Literary karma

by Jessica

There’s a funny article from debut novelist Matt Platt (The French Revolution) on the eye-opening experience of publishing a first book. Platt writes that whereas he once believed himself a “decent member” of the literary community, he has since had a series of epiphanies that he’d “been doing a whole lot wrong.” Included on his list of karma-correcting, right behaviors: “Read books from living authors only;” “channel jealousy into solidarity;” “shut up and buy books from people you know.”

Whether or not you agree with them, Platt’s epiphanies appear to occur more or less surrounding publication of his novel (and his essay is a fairly graceful piece of self-promotion) but it seems to me that many of my own clients and the writers whom I know report experiencing a similar road-to-Damascus moment even earlier in the process. Thus, I’m curious to know if and when your involvement in the writing life has changed the way you buy books, think about fellow writers, or indeed, persuaded you that such a thing as literary karma exists.

8 Responses to Literary karma

  1. Anonymous says:

    He's charming and witty, and how come he didn't make sure the post had the name of his book in it, and a book cover? He only shows the cover of a book that isn't his?


  2. Alan Orloff says:

    OMG, I thought it was just me who changed their reading/buying habits once published! Now, I always buy books put out by friends/acquaintances and I never say anything even slightly negative about another writer's work. I mean, no matter what my opinion is, it is hard to get published and there are positive aspects to any book. And Facebook? I love each and every one of my FB friends–whether I know them or not!
    I totally believe in literary karma.

  3. Bethany says:

    "road-to-Damascus moment" – I love it.

  4. Joanne Levy says:

    I'm not published yet, but I've been working at this a while and have met a lot of other writers along the way. I do believe there is such a thing as literary karma (and plain old be-nice-to-other-people karma) and I do support my friends and other writers in buying their books and doing my best to spread the word about them.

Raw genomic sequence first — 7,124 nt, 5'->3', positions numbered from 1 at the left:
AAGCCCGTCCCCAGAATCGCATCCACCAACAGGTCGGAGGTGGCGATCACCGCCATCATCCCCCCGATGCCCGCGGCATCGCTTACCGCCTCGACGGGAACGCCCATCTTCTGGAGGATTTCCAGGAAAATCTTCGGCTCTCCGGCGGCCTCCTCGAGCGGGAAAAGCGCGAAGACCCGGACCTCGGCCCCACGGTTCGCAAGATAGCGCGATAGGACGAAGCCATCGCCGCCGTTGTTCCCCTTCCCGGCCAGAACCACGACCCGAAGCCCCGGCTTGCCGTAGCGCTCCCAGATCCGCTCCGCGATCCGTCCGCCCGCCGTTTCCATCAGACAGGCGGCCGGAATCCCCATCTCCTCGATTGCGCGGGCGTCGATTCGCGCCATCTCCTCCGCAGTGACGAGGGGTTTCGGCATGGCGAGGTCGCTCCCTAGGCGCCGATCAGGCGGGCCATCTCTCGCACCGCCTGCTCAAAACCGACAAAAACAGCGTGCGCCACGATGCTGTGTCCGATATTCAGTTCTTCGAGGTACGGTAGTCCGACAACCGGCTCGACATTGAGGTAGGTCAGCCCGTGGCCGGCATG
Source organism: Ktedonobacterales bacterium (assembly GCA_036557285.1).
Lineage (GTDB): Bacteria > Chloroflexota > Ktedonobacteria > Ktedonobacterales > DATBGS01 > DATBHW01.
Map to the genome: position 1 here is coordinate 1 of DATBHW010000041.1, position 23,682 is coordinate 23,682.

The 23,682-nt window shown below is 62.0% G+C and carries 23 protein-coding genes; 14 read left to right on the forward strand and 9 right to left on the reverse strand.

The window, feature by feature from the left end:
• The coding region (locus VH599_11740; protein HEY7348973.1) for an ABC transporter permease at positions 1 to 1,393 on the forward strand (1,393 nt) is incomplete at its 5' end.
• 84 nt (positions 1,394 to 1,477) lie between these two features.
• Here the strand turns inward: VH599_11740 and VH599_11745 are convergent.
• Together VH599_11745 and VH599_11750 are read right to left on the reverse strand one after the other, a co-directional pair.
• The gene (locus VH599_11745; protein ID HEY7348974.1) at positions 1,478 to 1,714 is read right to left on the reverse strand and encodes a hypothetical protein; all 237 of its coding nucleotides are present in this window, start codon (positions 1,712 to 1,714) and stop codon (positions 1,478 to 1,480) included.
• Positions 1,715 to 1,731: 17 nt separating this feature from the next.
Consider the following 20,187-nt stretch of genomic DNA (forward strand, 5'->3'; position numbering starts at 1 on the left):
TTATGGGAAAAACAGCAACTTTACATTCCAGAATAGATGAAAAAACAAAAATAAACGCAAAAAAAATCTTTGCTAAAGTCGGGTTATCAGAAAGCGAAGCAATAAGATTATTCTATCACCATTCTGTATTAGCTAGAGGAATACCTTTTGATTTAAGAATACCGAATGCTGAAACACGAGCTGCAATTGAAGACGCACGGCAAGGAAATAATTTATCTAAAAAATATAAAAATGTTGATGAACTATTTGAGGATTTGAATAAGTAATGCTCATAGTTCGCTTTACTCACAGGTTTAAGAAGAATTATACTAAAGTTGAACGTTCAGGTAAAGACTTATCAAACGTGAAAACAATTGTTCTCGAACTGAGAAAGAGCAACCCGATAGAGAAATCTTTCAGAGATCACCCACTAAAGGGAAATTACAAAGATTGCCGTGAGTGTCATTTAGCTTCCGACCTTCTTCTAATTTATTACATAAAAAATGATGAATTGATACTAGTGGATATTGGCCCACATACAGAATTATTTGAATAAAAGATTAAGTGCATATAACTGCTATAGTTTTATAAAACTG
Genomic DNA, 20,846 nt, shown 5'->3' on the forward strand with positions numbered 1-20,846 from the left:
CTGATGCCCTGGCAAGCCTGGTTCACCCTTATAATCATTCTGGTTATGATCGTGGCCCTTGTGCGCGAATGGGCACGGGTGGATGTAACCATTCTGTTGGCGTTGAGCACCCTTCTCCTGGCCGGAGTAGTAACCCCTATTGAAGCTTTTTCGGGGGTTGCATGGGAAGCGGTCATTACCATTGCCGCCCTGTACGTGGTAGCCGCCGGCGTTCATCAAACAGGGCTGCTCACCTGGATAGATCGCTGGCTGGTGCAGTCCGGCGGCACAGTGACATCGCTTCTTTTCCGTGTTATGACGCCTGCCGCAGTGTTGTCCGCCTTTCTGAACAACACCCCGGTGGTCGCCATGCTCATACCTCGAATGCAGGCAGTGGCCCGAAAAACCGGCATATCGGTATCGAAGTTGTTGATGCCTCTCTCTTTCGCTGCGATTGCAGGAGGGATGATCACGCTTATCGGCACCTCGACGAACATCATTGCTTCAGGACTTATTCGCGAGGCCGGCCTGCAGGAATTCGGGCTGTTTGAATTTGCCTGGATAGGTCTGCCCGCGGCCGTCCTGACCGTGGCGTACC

5. Donna Gambale says:

    Once I decided to seriously pursue getting published, wrote my first novel, and began blogging, my literary habits definitely changed, similar to the way Matt's did.

    My book-buying habits have shifted to debut authors and authors who interview/guest post/provide ARCs for my blog. I leave book criticism to reviewers who aren't aspiring writers. And I'm willing to promote and support authors like crazy — purchasing copies for giveaway, attending signings, and spreading the word about amazing books. Am I hoping the good karma comes back to me one day? Sure.

    But most of this has sprung from my newfound understanding of just how hard this aspiring writer thing is — so when someone has made it through all the sweat/blood/tears/rejection (like I aim to one day), I want to shout it from the rooftops with them. As cheesy as this sounds, I've found that, especially within the YA blogging community, a victory for one is a victory for all, and it's worth celebrating.

  6. Jan Markley says:

    Really good points. I'm feeling the love for his karma! Since I've been published I try to buy my friend's books and support events in the local literary community.

  7. J. Nelson Leith says:


    What about bad karma resulting from the harm done to literature itself by purchasing and playing up books you don't genuinely believe are good? When you buy a book for any other reason than wanting to read it, you're lying to the rest of the literary community and to the marketplace. Does karma only count when you do something harmful to some individual's selfish career designs, out of honesty?

    Tolkien's fellow Inkling Hugo Dyson used to groan, out loud, "Oh my God — no more elves!" during readings of the Lord of the Rings. It may sound counter-intuitive, but this is how mature writers should show their respect for one another: through brazen honesty that honors the writer by assuming they're tough enough to take it.

    I would much prefer a friend who openly suggests my writing only to readers whose tastes they consider as awful as my writing, than to surround myself with yeah-sayers in whose opinions I could never invest an ounce of trust or respect. Give me one griping Dyson over a crowd of flattering liars any day.

    How stifling and downright oppressive to expect nothing but happy thoughts and boosterism from fellow adults. When did the literary community become such a foe of the freedom of sincere expression?

  8. Teralyn Pilgrim says:

    I agree that there's a LOT of literary trash out there (a distrurbing amount), and I also hesitate to encourage writers whose work seem to do more harm than good. Yet my eyes opened a little when Donna said "a victory for one is a victory for all." Since reading is dying out, it's better to read trash than nothing at all, so we should encourage everyone to read everything they like, even if we hate it. Maybe if we're successful enough and everyone's reading, then we can worry more about quality.

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